"Terrorists use religion to advance their heinous acts. People like Mr Mackenzie are using religion to do exactly the same thing," President Ruto said.

"I have instructed authorities responsible to take up the matter and to get to the root cause as well as bottom of the activities of people who want to use religion to advance weird and unacceptable ideology."

shaka horror

Kenyan detectives and residents on April 23, 2023 load bodies onto a police vehicle after digging them out of mass graves on land owned by cult leader Paul Mackenzie at Shakahola village in Kilifi County. PHOTO | WACHIRA MWANGI | NMG

As authorities try to uncover the true scale of what is being dubbed the "Shakahola Forest Massacre", questions have emerged about how the cult was able to operate undetected despite Nthenge attracting police attention six years earlier.

"The unfolding horror that is the Shakahola cult deaths should and must be a wakeup call to the nation, more particularly the country’s National Intelligence Service (NIS) and our community’s policing programme," Kenya’s Speaker of the Senate Amason Jeffah Kingi said in a statement.

"How did such a heinous crime, organised and executed over a considerable period of time escape the radar of our intelligence system?" he added.

Nthenge was arrested in 2017 on charges of ‘radicalisation’ after urging families not to send their children to school, saying education was not recognised by the Bible.

According to Kenya’s local media, he was arrested again last month after two children starved to death in the custody of their parents.

He was released on bail of Ksh100,000 ($738) before surrendering to police. Another 14 people are also in custody over the Shakahola deaths, according to Inspector-General of Police Koome. The case is due to be heard on May 2, 2023.

Fears for followers

There are fears some members could be hiding from authorities in the surrounding bushland and at risk of death if not quickly found.

A number of people have already been rescued and taken to hospital in Malindi.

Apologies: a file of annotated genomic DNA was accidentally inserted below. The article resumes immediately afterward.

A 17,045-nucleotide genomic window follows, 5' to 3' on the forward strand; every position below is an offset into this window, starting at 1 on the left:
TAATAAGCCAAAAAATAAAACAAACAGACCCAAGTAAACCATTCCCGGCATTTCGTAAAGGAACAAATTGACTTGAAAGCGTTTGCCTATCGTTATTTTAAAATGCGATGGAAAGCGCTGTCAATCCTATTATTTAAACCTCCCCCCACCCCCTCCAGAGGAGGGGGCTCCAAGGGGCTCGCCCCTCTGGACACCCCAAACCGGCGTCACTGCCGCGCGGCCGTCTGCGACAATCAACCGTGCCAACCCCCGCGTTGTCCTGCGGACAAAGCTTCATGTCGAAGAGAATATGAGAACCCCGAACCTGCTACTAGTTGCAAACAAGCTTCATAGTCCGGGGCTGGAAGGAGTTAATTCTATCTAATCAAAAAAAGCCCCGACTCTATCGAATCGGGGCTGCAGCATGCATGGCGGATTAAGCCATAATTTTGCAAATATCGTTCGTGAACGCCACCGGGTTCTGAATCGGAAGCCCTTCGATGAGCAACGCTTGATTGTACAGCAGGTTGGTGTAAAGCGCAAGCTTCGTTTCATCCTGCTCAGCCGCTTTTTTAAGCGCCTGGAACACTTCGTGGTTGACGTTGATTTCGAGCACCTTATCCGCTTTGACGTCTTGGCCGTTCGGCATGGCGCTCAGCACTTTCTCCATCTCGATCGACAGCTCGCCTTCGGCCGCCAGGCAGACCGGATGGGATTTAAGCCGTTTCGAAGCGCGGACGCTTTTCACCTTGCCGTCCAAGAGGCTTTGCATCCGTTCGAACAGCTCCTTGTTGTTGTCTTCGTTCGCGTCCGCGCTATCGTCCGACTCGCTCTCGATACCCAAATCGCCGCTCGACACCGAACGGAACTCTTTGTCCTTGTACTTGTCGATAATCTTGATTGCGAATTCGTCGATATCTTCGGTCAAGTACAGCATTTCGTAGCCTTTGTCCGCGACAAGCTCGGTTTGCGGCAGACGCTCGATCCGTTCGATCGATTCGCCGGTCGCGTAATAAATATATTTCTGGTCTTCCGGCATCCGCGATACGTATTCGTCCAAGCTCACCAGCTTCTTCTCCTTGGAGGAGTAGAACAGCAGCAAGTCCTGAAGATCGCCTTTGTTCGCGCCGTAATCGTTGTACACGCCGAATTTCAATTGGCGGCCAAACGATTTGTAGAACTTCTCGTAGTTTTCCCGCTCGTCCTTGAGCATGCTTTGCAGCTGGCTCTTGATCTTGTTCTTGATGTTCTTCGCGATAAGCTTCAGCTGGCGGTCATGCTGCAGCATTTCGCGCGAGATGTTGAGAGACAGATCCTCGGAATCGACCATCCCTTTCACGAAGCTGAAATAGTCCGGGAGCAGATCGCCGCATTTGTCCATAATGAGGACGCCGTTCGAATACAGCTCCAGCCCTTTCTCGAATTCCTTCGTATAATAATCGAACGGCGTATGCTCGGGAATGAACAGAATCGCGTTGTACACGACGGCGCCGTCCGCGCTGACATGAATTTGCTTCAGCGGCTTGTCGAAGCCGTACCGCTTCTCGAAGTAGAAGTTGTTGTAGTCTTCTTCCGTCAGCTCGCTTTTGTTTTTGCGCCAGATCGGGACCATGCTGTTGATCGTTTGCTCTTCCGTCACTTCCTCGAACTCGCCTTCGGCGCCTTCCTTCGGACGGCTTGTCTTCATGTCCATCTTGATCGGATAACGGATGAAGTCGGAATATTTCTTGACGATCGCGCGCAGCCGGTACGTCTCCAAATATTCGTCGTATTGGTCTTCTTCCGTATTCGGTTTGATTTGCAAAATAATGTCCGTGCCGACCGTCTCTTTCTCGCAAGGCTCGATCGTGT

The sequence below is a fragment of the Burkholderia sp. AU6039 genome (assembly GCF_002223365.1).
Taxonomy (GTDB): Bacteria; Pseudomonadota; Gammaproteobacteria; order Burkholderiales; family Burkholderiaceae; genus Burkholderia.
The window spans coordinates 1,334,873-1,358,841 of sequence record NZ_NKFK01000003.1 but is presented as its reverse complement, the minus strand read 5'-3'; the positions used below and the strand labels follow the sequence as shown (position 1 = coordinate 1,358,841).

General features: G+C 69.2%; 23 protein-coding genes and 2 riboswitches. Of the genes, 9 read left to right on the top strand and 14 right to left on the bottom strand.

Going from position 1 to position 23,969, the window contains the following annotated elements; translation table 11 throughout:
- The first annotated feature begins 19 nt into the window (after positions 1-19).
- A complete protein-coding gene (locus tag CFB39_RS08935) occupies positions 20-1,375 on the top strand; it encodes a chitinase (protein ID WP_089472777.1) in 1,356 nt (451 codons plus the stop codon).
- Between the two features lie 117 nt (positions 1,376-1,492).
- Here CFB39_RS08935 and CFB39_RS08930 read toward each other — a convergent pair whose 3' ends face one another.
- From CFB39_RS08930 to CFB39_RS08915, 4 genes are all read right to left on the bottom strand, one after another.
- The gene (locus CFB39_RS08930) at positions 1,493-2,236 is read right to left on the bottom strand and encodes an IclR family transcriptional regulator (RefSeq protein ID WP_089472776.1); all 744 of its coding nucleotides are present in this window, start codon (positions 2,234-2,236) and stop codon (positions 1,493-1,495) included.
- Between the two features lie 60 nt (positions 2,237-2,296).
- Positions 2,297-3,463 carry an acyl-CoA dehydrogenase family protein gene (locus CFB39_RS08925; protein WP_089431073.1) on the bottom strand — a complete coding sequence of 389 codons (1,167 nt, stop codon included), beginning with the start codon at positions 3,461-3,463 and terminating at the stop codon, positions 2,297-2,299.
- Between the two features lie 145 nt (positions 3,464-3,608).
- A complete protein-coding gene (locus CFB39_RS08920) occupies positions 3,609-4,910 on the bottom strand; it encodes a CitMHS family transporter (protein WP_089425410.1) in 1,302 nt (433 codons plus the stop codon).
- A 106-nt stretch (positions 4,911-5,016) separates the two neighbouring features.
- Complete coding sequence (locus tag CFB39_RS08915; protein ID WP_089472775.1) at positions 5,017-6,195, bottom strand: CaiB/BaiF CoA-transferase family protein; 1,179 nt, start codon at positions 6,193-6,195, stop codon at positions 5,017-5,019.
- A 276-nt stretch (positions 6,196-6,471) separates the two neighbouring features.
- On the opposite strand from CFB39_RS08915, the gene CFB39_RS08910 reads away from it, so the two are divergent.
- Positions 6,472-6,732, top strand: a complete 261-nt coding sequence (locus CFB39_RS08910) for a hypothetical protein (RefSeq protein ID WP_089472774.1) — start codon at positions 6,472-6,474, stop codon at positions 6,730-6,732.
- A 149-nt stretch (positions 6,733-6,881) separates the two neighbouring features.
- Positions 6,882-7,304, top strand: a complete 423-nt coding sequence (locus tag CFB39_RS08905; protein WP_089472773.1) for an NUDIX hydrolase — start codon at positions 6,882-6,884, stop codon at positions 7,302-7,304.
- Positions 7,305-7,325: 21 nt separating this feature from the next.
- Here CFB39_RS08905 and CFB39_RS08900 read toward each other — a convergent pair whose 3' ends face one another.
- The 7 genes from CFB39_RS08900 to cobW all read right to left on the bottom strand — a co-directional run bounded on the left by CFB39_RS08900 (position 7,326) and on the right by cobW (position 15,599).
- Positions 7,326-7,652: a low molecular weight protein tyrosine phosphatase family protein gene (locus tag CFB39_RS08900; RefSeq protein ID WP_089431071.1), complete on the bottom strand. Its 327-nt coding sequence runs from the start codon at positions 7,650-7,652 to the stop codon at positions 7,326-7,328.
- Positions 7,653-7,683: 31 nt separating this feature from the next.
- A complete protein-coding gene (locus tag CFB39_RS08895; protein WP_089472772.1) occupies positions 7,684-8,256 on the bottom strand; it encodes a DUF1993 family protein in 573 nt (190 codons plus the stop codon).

Hussein Khalid, a member of the rights group Haki Africa that tipped off the police to the actions of the church, said one of those rescued had refused to eat despite being in clear physical distress.

"The moment she was brought here, she absolutely refused to be administered with first aid and she closed her mouth firmly; basically refusing to be assisted and wanting to continue with her fasting until she dies," he told AFP.

The Kenya Red Cross said 112 people had been reported missing to its support staff at Malindi.

The case has grabbed the nation's attention, prompting the Kenyan government to flag the need for tighter control of fringe denominations in a country with a history of self-declared pastors and movements that become immersed in crime.

Kenya cult massacre

Kenyan security personnel on April 23, 2023 carry a cult victim from the forest in Shakahola, outside the coastal town of Malindi. PHOTO | YASUYOSHI CHIBA | AFP

Kenya’s Interior Minister Kithure Kindiki who announced he would visit the site on Tuesday, described the case as the ‘clearest abuse of the constitutionally enshrined human right to freedom of worship’.

But attempts to regulate religion in the majority-Christian country have been fiercely opposed in the past as attempts to undermine constitutional guarantees for a division between church and state.